Red dwarfs or M-class stars live for between one trillion and 30 trillion years. Most stars are red dwarfs and orange stars.

    A red dwarf set on a planet in the habitable zone would likely appear about ten times the diameter of our Sun at sunset, but would look a deep red-brown: a perfect backdrop for a Thanksgiving turkey meal.

    Now, the Sun is a typical G-2 class star or yellow dwarf and has radiative power output of about [4 x (10 EXP 26)] watts.

    This is enough power to accelerate 40 starships to about 87 percent of the speed of light every second background time where each starship has invariant mass of about 100,000 metric tons. Today’s modern Aircraft Carriers in the U.S. Navy have mass of about 100,000 metric tons each.

    A long lived red dwarf puts out only about [4 x (10 EXP 22)] watts but this is still enough power to accelerate 40 starships to about 87 percent of the speed of light every approximately 3 hours background time where each starship has invariant mass of about 100,000 metric tons.

    However, low-end red dwarfs live about 3,000 times longer than our Sun will live so they will be available for spacecraft propulsion over the next tens of trillions of years.

    Light sails and beamed energy stations around red dwarfs will facilitate their use in powering cosmic light-cone infrastructure for tens of thousands of eons to come. An eon is one billion years.

    We can travel just about anywhere in our cosmic light-cone with velocities less than light-speed, say at about 98 percent of the speed of light which corresponds to a Lorentz factor of about 5. Cryogenic sleep will be a key technology for such enablement.

    Within our cosmic light-cone alone, which most astronomers now believe is a tiny fraction of our universe, there are approximately 10 EXP 24 stars. This is about as much as the number of fine grains of table sugar that would cover the entire United States about 100 meters deep. The number of planets orbiting stars in our cosmic light-cone is about ten times greater or about equal to the number of fine grains of table sugar which would cover the entire United States 1,000 meters deep. The number of moons orbiting planets orbiting stars in our cosmic light-cone is likely ten times greater yet or equal to the number of fine grains of table sugar that would cover the entire United States 10,000 meters deep.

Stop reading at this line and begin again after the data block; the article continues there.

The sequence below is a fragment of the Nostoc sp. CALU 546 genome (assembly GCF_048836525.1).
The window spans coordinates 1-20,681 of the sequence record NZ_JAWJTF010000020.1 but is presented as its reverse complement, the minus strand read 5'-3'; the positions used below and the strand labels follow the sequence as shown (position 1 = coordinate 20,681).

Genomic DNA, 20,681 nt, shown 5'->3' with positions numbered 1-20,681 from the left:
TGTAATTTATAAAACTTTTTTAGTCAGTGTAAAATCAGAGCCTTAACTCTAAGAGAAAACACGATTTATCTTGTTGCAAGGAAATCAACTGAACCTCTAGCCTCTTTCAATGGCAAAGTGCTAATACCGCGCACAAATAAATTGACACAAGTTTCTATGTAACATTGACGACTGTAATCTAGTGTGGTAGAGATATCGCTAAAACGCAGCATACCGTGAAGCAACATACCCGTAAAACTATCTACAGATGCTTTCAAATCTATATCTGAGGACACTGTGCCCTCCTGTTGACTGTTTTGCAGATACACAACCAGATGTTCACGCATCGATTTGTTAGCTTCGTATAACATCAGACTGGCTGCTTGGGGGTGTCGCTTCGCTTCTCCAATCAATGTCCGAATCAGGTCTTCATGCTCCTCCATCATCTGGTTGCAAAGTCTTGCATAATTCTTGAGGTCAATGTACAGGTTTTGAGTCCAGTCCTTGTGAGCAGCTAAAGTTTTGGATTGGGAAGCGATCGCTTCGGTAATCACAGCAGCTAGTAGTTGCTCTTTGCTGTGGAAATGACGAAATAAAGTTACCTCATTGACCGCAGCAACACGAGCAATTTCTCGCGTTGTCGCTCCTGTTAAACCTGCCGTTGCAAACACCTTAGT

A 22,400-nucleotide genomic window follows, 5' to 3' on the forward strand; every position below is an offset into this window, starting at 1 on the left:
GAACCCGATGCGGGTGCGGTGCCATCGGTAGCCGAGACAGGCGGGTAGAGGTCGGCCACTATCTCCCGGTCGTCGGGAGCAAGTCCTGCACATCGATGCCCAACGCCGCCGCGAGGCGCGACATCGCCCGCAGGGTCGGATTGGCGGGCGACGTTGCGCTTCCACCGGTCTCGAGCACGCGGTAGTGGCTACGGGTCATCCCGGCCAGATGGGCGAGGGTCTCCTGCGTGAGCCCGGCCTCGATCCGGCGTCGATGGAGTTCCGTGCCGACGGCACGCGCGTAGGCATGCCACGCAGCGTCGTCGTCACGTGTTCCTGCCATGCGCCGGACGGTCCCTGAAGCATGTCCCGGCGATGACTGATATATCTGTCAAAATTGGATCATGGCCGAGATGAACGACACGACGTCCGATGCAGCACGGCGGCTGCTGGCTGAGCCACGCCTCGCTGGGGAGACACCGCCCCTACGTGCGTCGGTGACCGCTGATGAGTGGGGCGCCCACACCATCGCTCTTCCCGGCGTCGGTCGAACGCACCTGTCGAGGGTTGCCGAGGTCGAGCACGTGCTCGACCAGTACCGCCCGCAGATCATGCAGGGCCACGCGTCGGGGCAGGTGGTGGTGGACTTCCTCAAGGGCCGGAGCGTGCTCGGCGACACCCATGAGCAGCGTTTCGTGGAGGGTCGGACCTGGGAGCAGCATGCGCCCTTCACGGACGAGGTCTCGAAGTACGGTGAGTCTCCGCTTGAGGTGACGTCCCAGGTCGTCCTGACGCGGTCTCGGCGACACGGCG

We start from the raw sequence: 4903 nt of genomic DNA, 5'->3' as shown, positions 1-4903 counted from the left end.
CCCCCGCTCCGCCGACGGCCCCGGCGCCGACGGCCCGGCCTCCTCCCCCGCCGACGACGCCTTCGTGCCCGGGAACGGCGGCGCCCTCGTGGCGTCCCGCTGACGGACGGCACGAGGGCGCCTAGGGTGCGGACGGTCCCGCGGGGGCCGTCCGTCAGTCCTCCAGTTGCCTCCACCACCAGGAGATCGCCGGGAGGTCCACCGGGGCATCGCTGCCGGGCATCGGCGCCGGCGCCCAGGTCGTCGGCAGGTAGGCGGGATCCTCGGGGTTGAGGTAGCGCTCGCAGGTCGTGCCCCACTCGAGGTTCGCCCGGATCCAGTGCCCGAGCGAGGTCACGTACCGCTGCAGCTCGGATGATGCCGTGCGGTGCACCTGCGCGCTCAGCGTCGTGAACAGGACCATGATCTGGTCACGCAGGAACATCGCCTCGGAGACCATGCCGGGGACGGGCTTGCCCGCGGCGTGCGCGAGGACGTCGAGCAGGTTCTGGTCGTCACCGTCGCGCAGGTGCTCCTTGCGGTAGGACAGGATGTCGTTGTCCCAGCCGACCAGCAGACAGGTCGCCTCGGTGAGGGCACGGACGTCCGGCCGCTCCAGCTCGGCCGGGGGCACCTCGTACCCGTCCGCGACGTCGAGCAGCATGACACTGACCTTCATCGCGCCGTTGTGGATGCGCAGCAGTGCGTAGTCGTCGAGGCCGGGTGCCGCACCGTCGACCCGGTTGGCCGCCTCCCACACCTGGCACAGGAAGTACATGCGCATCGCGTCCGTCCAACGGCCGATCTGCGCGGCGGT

Given that most stars are red dwarfs and orange dwarfs, I believe our out-look over the next 30 trillion years is good. By then, hopefully we will have learned how to convert dark energy to hydrogen and helium to construct red dwarfs in a perpetual manner.

    • Alex Tolley October 3, 2021, 8:27

      Interesting calculations.

      Using your figures for the sun, and consuming Jupiter to make those 100,000 starships, launching 40 every second would use up Jupiter in 15 billion years, 3x longer than the sun has yet to burn before becoming a red giant.

      The red dwarf calculation, also consuming a Jupiter-sized planet would take 10,000x longer – 150 trillion years, also many times the age of such a star.

      It is mind-boggling to think of 40x 100,000 MT starships rolling off the shipyards every second and being propelled to a large fraction of c. This rate of production could be maintained for every G-type star, with appropriate production rates for different star types.

      It almost makes one thankful that there is a Fermi Question, as this suggests that there could be starships everywhere. Those shipyards are equivalent to those Von Neumann replicators turning planetary systems into copies of themselves, in this case starships at a frightening rate.

      What would we see? Stars going dark as their energy output is focused on propelling these starships out of their systems? Like Clarke’s short story “The Nine Billion Names of God”, – “Overhead, without any fuss, the stars were quietly going out.” Perhaps we might be lucky and catch a glimpse of the energies propelling those ships?

      As for human passengers and crew, that might be difficult. The earth currently has a population growth of 83 million/yr – about 2.5/s. So each starship will have just 2 or 3 people unless there is some serious effort to increase teh population growth rate to populate these ships. But robots – that would be much easier to crank out the numbers to fill the ships if needed. Perhaps each ship uses its human passengers to generate the many fertilized eggs and offspring in flight. Veritable population bombs to meet the need for new humans at the next star to populate the next generation of starships.

      • James Essig October 4, 2021, 12:13

        It definitely is mind boggling.

        I like the idea of habs on red dwarf orbiting planets or out in space orbiting red dwarfs. Somehow, I think I would enjoy the beautiful red light.

        It is amazing that, as you mentioned, Jupiter could provide resources for such a vast starship program for 15 billion years.

        Another awesome resource would include harvesting brown dwarfs.